While big penalties levied by the federal Occupational Safety and Health Administration dominate the headlines, monetary fines imposed by health and safety agencies in states backed by OSHA can be significant, too.
So-called State Plan states are those with OSHA-approved job safety and health programs. The federal agency provides up to 50 percent of the funding for these programs, which must be at least as effective as their federal counterpart. States without such a program are prevented from enforcing OSHA standards. Twenty-one states and Puerto Rico have OSHA-approved State Plans that cover both private and public sector workers. Six additional states and the Virgin Islands have OSHA-approved State Plans that cover only state, territorial, and local government public sector workers. Authorization for the state plans comes from Section 18 of the Occupational Safety and Health Act.
Since June, nine State Plan states have levied six-figure penalties totaling about $6.1 million against 21 companies for alleged safety and health violations. The Safety, Inspection, and Education Division in Illinois, for example, penalized three construction firms and a railcar services company $2.2 million. One of the penalties came to nearly $1.8 million. California’s safety agency, Cal/OSHA, charged a meat byproducts processing company, a door manufacturer, a refinery, and two construction firms with violations amounting to $1.6 million. Michigan’s OSHA program fined a foundry $638,450; a bulk shipping firm in Washington State received a $218,450 fine; a water utility in New Mexico, $144,000; a company that regulates and administers transportation programs in North Carolina, $140,000; and an Indiana shipyard, $112,500.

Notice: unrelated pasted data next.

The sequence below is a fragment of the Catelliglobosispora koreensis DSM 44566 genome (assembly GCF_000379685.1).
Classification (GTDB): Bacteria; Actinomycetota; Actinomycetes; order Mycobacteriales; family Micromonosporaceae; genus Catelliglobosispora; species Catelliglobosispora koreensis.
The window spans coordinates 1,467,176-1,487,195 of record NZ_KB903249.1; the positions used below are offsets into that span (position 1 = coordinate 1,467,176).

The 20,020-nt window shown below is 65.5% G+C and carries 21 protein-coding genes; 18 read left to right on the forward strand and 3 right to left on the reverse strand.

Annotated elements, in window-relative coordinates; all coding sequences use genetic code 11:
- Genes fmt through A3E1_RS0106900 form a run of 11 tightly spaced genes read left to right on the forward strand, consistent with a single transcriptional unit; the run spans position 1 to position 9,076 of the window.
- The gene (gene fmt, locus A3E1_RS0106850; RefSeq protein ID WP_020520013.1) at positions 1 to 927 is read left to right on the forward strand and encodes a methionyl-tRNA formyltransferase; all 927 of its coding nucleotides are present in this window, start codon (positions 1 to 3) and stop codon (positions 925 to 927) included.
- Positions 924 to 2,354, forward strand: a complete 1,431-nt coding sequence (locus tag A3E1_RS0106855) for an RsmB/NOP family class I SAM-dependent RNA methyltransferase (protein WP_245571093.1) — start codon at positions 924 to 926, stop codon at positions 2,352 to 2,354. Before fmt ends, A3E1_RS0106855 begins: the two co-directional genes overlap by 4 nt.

These penalties highlight that many states carry as big an enforcement stick as federal OSHA. Employers should be as vigilant in monitoring state occupational safety and health enforcement practices as they are with the federal agency’s activities.